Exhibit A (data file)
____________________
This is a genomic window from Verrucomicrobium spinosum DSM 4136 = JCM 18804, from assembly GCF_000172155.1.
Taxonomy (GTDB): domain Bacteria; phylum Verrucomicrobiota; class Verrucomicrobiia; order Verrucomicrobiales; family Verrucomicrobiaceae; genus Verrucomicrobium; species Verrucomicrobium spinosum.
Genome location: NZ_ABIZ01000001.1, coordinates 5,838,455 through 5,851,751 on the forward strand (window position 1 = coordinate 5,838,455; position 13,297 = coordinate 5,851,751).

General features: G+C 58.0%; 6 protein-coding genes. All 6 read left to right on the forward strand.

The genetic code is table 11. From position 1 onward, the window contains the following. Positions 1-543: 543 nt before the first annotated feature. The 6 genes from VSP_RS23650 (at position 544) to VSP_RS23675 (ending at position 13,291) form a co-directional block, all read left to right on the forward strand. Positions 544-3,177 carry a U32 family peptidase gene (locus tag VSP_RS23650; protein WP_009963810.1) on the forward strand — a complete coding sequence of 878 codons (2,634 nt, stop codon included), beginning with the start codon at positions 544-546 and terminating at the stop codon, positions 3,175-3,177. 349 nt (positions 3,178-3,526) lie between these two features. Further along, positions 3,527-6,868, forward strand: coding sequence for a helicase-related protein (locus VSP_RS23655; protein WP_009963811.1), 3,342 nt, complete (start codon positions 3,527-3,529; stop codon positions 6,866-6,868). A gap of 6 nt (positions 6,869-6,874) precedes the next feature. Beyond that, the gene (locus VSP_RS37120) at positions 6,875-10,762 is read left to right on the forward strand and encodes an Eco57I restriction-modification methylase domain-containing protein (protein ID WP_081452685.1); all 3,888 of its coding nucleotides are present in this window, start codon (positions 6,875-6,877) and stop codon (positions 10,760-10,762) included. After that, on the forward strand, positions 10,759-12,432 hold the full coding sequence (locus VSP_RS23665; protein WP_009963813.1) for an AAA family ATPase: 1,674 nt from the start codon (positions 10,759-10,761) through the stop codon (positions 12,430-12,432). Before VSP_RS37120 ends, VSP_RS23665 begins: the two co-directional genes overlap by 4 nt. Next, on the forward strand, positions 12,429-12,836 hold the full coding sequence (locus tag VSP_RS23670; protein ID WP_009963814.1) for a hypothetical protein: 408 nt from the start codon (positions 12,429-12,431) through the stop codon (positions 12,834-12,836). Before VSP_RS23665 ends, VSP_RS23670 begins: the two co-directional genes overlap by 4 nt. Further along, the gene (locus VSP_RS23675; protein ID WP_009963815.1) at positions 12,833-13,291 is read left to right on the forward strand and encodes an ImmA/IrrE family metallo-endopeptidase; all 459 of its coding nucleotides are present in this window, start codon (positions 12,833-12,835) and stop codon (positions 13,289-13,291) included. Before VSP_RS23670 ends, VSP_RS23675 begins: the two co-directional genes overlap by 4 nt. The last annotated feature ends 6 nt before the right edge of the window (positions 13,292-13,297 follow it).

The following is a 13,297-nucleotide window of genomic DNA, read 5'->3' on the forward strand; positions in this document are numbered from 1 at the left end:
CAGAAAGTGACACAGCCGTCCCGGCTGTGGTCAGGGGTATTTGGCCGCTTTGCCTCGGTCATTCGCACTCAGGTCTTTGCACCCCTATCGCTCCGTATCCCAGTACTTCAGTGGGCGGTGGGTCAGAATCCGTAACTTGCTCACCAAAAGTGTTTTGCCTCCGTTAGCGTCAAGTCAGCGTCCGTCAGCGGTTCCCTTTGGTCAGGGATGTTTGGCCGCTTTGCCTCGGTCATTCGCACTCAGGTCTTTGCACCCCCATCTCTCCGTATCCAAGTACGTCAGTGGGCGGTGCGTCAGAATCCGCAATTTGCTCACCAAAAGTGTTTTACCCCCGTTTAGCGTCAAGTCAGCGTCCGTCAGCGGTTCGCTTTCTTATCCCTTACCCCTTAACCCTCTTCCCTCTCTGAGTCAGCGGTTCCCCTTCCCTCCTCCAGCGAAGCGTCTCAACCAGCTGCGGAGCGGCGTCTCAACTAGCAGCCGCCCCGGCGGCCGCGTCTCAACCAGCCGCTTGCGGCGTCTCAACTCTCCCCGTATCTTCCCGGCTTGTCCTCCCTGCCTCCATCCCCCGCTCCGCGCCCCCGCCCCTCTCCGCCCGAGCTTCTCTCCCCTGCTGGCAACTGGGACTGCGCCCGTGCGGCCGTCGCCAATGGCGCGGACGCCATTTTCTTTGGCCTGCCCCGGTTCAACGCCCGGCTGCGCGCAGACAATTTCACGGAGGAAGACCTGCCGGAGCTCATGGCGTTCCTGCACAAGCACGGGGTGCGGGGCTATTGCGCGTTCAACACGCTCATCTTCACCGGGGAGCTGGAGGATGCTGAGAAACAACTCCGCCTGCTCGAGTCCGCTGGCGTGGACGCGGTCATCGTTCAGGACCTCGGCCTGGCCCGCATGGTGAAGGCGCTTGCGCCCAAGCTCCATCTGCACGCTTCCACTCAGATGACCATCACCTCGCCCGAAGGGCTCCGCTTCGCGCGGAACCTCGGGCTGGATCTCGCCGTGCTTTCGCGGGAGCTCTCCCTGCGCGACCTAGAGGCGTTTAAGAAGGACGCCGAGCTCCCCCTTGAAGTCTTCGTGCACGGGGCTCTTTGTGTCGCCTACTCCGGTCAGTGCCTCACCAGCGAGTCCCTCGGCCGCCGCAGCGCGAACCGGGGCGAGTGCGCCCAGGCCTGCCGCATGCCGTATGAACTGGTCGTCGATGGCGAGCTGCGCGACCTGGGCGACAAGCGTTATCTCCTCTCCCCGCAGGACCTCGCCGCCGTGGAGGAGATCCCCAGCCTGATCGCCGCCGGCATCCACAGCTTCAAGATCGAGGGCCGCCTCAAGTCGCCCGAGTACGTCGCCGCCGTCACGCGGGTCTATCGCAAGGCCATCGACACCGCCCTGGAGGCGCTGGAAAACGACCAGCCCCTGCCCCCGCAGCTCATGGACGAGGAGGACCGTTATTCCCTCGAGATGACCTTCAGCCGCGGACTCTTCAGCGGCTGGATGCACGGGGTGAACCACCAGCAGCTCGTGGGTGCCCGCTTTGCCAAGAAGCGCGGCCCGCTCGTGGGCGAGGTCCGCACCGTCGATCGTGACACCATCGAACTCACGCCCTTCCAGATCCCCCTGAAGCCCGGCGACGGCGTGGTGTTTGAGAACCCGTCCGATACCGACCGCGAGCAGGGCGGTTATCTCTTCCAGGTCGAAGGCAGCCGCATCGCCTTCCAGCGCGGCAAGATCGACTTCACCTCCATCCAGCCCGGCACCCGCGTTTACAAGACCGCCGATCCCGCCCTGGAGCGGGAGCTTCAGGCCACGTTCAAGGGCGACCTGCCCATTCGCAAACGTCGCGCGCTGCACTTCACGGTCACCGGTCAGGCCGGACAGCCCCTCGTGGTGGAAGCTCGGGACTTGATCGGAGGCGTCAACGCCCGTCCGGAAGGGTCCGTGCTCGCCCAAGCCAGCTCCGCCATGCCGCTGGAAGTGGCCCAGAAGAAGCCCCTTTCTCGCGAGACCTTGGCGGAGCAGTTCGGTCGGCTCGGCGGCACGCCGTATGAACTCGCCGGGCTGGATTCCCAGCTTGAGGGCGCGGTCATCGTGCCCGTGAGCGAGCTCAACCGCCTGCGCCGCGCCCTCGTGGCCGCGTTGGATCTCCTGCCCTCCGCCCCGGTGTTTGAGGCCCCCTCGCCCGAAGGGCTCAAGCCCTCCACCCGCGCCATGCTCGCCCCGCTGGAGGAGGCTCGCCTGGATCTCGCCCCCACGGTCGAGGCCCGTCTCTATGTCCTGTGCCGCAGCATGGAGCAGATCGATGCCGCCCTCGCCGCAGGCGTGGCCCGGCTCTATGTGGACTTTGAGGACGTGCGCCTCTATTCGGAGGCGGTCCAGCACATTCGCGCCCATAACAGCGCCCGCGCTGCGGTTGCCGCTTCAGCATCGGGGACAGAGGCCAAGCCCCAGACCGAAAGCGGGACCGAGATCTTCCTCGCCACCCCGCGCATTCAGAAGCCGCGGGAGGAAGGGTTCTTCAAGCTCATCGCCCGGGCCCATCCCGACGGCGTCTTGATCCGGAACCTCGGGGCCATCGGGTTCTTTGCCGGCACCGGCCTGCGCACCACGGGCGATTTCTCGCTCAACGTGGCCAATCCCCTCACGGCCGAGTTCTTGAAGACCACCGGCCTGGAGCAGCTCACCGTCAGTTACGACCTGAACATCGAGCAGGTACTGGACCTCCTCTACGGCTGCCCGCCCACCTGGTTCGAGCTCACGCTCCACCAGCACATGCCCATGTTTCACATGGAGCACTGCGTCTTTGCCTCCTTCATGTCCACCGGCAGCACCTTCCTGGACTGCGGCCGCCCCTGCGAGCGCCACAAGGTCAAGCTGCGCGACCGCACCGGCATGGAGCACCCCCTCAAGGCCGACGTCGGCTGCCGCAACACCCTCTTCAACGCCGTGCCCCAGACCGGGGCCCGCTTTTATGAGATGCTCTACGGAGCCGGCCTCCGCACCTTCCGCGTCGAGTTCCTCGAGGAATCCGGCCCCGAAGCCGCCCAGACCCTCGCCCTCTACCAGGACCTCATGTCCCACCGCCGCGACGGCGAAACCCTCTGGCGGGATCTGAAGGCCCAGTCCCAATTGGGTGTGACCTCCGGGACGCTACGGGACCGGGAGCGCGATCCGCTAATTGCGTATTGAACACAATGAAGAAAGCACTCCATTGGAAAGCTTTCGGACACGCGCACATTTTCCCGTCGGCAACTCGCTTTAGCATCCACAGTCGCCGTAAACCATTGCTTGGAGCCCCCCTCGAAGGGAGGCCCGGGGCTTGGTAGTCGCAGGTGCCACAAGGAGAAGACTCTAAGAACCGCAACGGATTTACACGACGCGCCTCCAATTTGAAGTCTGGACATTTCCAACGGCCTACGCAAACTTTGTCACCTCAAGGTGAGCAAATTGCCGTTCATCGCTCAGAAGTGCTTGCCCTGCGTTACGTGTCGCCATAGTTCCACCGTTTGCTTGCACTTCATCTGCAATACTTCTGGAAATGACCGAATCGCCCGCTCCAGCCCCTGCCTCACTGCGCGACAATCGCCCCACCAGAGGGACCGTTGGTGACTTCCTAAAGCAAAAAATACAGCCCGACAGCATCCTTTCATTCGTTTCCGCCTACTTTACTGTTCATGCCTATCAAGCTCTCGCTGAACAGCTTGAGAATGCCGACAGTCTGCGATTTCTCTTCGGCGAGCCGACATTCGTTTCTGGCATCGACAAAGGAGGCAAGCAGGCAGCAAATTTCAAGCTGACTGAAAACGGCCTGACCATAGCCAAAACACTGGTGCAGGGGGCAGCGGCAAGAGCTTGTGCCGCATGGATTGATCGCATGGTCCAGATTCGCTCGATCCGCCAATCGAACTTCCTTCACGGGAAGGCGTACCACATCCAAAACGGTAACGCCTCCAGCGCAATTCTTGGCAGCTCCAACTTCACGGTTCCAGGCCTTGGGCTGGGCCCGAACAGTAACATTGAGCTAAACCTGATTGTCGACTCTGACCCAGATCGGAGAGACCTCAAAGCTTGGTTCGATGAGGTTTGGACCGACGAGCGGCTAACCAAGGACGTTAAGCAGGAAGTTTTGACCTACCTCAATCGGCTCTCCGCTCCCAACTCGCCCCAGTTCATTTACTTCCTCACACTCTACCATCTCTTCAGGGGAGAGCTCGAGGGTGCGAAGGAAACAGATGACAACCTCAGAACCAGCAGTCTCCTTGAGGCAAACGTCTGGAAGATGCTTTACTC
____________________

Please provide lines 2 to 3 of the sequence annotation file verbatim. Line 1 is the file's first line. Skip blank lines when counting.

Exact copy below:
Taxonomy (GTDB): domain Bacteria; phylum Verrucomicrobiota; class Verrucomicrobiia; order Verrucomicrobiales; family Verrucomicrobiaceae; genus Verrucomicrobium; species Verrucomicrobium spinosum.
Genome location: NZ_ABIZ01000001.1, coordinates 5,838,455 through 5,851,751 on the forward strand (window position 1 = coordinate 5,838,455; position 13,297 = coordinate 5,851,751).